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Chuck Smith :: Sermon Notes for Matthew 5:20

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Intro. We now come to the first illustration by which Jesus explains what He meant when He said, "Except your righteousness exceeds that of the Scribes and Pharisees, you in no case shall enter the Kingdom of heaven."
A. Did not the Bible say this?
1. Indeed it does.
GEN 9:6 Whoso sheddeth man's blood, by man shall his blood be shed: for in the image of God made he man.
EXO 20:13 Thou shalt not kill.
EXO 21:12 He that smiteth a man, so that he die, shall be surely put to death.
EXO 21:13 And if a man lie not in wait, but God deliver [him] into his hand; then I will appoint thee a place whither he shall flee.
EXO 21:14 But if a man come presumptuously upon his neighbour, to slay him with guile; thou shalt take him from mine altar, that he may die.
NUM 35:12 And they shall be unto you cities for refuge from the avenger; that the manslayer die not, until he stand before the congregation in judgment.
2. The error in the teaching was this. In the 10 commandments the sixth commandment declared "Thou shalt not kill."
3. In the amplification of that command in Exodus 21:12 the law said, "He that smites a man so that he die, shall be surely put to death."
4. Then distinctions were made between murder and manslaughter.
5. If it was accidental, there were established cites of refuge where you could flee in order to stand trial before the judges.
6. The Pharisees in their teaching put the two separated passages together and declared if you murdered someone you would be in danger of the judgment.
7. The only thought was their facing the trial before men. There was no thought of their guilt before God.
B. The way it was being taught was that if you beat someone to death you would be in danger of having to go to court to be judged.
1. It was all a physical thing.
2. Most people could listen to that teaching and feel quite comfortable saying within themselves, "I have never killed anyone in a fit of rage or anger."
C. What Jesus is teaching is that God who is the final judge looks on the heart. He looks at the anger that is in your heart. He reads your thoughts that say, "I wish they were dead."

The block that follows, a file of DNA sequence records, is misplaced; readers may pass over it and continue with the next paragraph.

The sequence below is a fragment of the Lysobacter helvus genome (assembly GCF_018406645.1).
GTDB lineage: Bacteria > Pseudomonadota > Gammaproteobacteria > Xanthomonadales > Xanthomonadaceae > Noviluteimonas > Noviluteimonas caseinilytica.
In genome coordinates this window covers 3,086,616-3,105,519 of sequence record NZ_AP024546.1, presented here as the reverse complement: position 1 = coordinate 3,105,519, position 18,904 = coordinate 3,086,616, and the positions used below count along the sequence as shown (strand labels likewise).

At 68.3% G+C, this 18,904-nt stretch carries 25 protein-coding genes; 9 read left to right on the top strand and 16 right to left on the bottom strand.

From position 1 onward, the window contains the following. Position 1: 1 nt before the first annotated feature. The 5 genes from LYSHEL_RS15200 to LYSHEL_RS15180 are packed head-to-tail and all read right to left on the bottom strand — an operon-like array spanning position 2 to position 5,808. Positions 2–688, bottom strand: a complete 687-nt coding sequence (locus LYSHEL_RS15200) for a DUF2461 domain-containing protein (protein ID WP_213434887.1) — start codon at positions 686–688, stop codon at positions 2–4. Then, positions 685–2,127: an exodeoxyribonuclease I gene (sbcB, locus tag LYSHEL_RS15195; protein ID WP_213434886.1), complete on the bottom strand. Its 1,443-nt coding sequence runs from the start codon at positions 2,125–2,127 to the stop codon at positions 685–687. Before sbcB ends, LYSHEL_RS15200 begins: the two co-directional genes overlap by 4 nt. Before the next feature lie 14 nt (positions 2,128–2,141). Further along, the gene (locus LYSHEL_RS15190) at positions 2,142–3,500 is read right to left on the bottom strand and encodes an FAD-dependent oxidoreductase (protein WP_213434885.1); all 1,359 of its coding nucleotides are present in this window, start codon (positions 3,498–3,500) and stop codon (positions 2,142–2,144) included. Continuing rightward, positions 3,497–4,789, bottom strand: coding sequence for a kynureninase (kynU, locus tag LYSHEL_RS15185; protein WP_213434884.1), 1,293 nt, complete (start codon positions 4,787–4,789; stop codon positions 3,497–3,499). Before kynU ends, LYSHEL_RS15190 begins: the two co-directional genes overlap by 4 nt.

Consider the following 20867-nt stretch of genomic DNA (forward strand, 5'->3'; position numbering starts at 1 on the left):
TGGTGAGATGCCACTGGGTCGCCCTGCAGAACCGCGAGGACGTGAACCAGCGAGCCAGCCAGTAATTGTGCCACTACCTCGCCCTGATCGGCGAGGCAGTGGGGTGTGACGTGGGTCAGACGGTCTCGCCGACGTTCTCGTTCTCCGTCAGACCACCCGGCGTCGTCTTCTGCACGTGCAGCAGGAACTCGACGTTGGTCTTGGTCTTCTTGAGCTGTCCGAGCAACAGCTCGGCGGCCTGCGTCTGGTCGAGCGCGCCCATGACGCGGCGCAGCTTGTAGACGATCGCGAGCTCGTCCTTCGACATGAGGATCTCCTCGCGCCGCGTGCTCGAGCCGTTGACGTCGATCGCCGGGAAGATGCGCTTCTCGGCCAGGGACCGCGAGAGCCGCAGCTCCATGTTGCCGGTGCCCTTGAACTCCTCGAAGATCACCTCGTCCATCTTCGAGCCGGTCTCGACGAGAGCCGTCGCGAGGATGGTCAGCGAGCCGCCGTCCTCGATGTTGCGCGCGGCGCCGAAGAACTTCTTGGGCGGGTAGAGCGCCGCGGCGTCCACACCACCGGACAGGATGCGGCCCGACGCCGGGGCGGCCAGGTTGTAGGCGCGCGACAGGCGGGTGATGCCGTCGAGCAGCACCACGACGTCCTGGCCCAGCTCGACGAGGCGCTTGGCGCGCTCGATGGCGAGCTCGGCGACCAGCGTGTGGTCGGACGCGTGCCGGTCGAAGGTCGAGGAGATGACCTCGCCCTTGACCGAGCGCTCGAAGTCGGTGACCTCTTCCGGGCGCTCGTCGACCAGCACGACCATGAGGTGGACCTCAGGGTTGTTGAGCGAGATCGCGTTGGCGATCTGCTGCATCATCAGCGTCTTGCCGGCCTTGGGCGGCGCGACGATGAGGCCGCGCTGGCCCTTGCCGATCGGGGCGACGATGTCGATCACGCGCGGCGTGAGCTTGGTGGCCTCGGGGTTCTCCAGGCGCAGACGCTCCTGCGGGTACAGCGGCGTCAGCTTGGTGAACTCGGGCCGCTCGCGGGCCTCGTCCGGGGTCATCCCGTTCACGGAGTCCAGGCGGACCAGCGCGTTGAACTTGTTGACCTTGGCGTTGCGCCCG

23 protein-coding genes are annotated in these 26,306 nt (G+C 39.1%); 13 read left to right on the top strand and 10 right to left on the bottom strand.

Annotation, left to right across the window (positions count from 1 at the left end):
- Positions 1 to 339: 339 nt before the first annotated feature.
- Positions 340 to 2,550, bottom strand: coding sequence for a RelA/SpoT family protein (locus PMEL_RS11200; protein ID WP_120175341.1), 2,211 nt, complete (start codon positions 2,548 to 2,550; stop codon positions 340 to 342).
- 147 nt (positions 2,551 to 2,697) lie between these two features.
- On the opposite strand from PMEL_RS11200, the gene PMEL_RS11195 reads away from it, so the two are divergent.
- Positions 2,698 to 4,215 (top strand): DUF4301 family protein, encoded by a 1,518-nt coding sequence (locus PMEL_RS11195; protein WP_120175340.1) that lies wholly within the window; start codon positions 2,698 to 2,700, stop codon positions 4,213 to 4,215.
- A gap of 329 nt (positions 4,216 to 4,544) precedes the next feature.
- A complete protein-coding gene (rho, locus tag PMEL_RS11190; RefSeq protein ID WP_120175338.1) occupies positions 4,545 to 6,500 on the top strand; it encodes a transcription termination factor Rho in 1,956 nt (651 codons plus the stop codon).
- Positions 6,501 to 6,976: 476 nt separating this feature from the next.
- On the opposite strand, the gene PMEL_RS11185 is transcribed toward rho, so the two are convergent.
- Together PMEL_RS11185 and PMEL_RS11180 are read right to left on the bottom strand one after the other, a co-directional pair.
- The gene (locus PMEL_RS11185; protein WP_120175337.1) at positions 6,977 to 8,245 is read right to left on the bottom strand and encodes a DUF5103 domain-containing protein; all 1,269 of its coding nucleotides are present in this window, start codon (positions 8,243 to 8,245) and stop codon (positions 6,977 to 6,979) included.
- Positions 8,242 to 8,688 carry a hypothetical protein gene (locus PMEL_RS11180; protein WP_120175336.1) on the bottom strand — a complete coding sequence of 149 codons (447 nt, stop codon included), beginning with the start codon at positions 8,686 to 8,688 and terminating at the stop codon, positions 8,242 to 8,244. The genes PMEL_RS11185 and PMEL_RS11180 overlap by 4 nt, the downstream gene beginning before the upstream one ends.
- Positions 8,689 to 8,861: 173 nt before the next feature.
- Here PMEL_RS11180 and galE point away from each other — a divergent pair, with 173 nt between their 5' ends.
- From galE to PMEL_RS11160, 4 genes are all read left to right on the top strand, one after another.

1. So if you are angry with your brother without a cause, according the teaching of Jesus, you are guilty of violating the command, "Thou shalt not kill" and are in danger of the judgment i.e. the civil courts.
a. In the Greek, there are two words for anger.
1. Thumas which is to flare up. Like a match that has just been lit. It soon dies down.
2. The other is orge which is to nurse the anger to keep it burning, it is brooding over an issue.
b. You might respond, "But I have good cause to be angry because of what they have done to me."
1. That phrase without cause is not in some of the old manuscripts, so that in many of the newer versions they have left it out.
2. You may seek to find refuge in the loophole but there is a chance that the loophole is not there.
c. Just back a little they heard Jesus say:
MAT 5:11 Blessed are ye, when [men] shall revile you, and persecute [you], and shall say all manner of evil against you falsely, for my sake.
MAT 5:12 Rejoice, and be exceeding glad: for great [is] your reward in heaven: for so persecuted they the prophets which were before you.
d. A little further on they will hear Jesus say:`
MAT 5:44 But I say unto you, Love your enemies, bless them that curse you, do good to them that hate you, and pray for them which despitefully use you, and persecute you;
2. "Whoever will say to his brother Raca."
a. Raca the word comes directly from the Greek for it is a word that is untranslatable into English. It is more the describing the tone of voice. It was a word of utter disdain, it was like saying, "You are a brainless idiot!" "He is totally worthless." It is utter contempt.
b. In a sense it is saying, "He should not exist." He is just taking up space on this crowded planet.